Derivative of Arccosine Function

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Theorem

Let $x \in \R$ be a real number such that $-1 < x < 1$.

Let $\arccos x$ be the arccosine of $x$.


Then:

$\map {D_x} {\arccos x} = \dfrac {-1} {\sqrt {1 - x^2}}$


Corollary

$\dfrac {\mathrm d \left({\arccos \left({\frac x a}\right)}\right)} {\mathrm d x} = \dfrac {-1} {\sqrt {a^2 - x^2}}$


Proof

Let $y = \arccos x$ where $-1 < x < 1$.

Then:

$x = \cos y$

Then from Derivative of Cosine Function:

$\dfrac {\d x} {\d y} = -\sin y$

Hence from Derivative of Inverse Function:

$\dfrac {\d y} {\d x} = \dfrac {-1} {\sin y}$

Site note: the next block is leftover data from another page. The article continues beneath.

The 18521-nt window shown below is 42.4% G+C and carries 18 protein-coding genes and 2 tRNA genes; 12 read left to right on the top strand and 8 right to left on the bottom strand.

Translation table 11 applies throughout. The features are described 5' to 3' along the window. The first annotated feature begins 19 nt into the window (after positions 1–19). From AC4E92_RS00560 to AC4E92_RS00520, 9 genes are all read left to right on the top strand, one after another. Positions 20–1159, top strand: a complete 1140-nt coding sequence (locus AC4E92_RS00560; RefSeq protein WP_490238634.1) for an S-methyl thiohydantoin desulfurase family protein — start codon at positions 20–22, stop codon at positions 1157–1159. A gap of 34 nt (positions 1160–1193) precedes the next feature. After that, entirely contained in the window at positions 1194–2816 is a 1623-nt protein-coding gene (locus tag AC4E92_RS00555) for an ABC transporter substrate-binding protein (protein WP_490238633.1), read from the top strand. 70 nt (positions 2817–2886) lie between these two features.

From Sum of Squares of Sine and Cosine, we have:

$\cos^2 y + \sin^2 y = 1 \implies \sin y = \pm \sqrt {1 - \cos^2 y}$

Now $\sin y \ge 0$ on the range of $\arccos x$, that is, for $y \in \closedint 0 \pi$.

Thus it follows that we need to take the positive root of $\sqrt {1 - \cos^2 y}$.

So:

$\dfrac {\d y} {\d x} = \frac {-1} {\sqrt {1 - \cos^2 y} }$

and hence the result.

$\blacksquare$


Also see


Sources